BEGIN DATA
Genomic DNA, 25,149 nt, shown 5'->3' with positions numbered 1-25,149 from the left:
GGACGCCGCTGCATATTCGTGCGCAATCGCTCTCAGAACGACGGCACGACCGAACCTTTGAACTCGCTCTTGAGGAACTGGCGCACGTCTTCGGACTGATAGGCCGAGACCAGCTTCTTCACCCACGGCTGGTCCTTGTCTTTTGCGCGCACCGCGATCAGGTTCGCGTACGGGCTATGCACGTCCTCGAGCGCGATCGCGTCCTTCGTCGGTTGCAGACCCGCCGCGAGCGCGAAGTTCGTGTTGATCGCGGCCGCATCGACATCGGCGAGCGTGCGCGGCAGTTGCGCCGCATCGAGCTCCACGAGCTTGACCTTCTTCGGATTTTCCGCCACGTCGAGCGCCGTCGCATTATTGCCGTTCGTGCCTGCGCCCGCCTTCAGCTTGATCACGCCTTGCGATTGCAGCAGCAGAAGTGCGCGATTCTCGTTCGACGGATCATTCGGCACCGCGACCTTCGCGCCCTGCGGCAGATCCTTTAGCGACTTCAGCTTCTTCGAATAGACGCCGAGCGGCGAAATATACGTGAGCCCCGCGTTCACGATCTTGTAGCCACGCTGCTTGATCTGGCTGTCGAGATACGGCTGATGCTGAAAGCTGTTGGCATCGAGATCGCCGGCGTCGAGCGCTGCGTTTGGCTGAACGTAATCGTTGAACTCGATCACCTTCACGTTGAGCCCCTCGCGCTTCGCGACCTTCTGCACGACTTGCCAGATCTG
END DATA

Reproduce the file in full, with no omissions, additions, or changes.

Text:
Genomic DNA, 25,149 nt, shown 5'->3' with positions numbered 1-25,149 from the left:
GGACGCCGCTGCATATTCGTGCGCAATCGCTCTCAGAACGACGGCACGACCGAACCTTTGAACTCGCTCTTGAGGAACTGGCGCACGTCTTCGGACTGATAGGCCGAGACCAGCTTCTTCACCCACGGCTGGTCCTTGTCTTTTGCGCGCACCGCGATCAGGTTCGCGTACGGGCTATGCACGTCCTCGAGCGCGATCGCGTCCTTCGTCGGTTGCAGACCCGCCGCGAGCGCGAAGTTCGTGTTGATCGCGGCCGCATCGACATCGGCGAGCGTGCGCGGCAGTTGCGCCGCATCGAGCTCCACGAGCTTGACCTTCTTCGGATTTTCCGCCACGTCGAGCGCCGTCGCATTATTGCCGTTCGTGCCTGCGCCCGCCTTCAGCTTGATCACGCCTTGCGATTGCAGCAGCAGAAGTGCGCGATTCTCGTTCGACGGATCATTCGGCACCGCGACCTTCGCGCCCTGCGGCAGATCCTTTAGCGACTTCAGCTTCTTCGAATAGACGCCGAGCGGCGAAATATACGTGAGCCCCGCGTTCACGATCTTGTAGCCACGCTGCTTGATCTGGCTGTCGAGATACGGCTGATGCTGAAAGCTGTTGGCATCGAGATCGCCGGCGTCGAGCGCTGCGTTTGGCTGAACGTAATCGTTGAACTCGATCACCTTCACGTTGAGCCCCTCGCGCTTCGCGACCTTCTGCACGACTTGCCAGATCTG